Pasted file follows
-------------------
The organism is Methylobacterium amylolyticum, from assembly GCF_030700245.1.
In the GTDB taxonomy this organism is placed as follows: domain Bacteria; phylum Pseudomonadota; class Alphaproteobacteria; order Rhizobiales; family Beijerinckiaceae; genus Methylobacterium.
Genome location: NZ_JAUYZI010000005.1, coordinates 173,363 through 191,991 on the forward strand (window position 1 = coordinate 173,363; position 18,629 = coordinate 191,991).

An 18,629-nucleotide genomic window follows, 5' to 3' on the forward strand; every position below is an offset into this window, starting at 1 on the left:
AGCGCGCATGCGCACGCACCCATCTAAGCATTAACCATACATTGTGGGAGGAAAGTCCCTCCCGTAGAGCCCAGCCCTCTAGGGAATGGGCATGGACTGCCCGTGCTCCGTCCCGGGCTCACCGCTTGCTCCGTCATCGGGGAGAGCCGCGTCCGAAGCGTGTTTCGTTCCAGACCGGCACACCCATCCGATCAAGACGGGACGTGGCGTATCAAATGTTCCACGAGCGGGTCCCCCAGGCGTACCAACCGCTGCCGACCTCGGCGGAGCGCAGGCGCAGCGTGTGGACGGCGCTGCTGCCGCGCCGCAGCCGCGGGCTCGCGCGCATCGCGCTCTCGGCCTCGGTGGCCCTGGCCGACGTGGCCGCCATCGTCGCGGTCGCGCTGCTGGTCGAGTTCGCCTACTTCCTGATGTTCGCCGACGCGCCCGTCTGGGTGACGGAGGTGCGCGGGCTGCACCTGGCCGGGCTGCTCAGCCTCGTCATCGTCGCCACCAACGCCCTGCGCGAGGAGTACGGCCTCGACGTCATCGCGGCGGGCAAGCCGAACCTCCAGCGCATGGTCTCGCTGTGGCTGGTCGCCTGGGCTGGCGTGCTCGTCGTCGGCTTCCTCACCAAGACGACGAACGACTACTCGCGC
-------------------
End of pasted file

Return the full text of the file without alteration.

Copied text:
The organism is Methylobacterium amylolyticum, from assembly GCF_030700245.1.
In the GTDB taxonomy this organism is placed as follows: domain Bacteria; phylum Pseudomonadota; class Alphaproteobacteria; order Rhizobiales; family Beijerinckiaceae; genus Methylobacterium.
Genome location: NZ_JAUYZI010000005.1, coordinates 173,363 through 191,991 on the forward strand (window position 1 = coordinate 173,363; position 18,629 = coordinate 191,991).

An 18,629-nucleotide genomic window follows, 5' to 3' on the forward strand; every position below is an offset into this window, starting at 1 on the left:
AGCGCGCATGCGCACGCACCCATCTAAGCATTAACCATACATTGTGGGAGGAAAGTCCCTCCCGTAGAGCCCAGCCCTCTAGGGAATGGGCATGGACTGCCCGTGCTCCGTCCCGGGCTCACCGCTTGCTCCGTCATCGGGGAGAGCCGCGTCCGAAGCGTGTTTCGTTCCAGACCGGCACACCCATCCGATCAAGACGGGACGTGGCGTATCAAATGTTCCACGAGCGGGTCCCCCAGGCGTACCAACCGCTGCCGACCTCGGCGGAGCGCAGGCGCAGCGTGTGGACGGCGCTGCTGCCGCGCCGCAGCCGCGGGCTCGCGCGCATCGCGCTCTCGGCCTCGGTGGCCCTGGCCGACGTGGCCGCCATCGTCGCGGTCGCGCTGCTGGTCGAGTTCGCCTACTTCCTGATGTTCGCCGACGCGCCCGTCTGGGTGACGGAGGTGCGCGGGCTGCACCTGGCCGGGCTGCTCAGCCTCGTCATCGTCGCCACCAACGCCCTGCGCGAGGAGTACGGCCTCGACGTCATCGCGGCGGGCAAGCCGAACCTCCAGCGCATGGTCTCGCTGTGGCTGGTCGCCTGGGCTGGCGTGCTCGTCGTCGGCTTCCTCACCAAGACGACGAACGACTACTCGCGC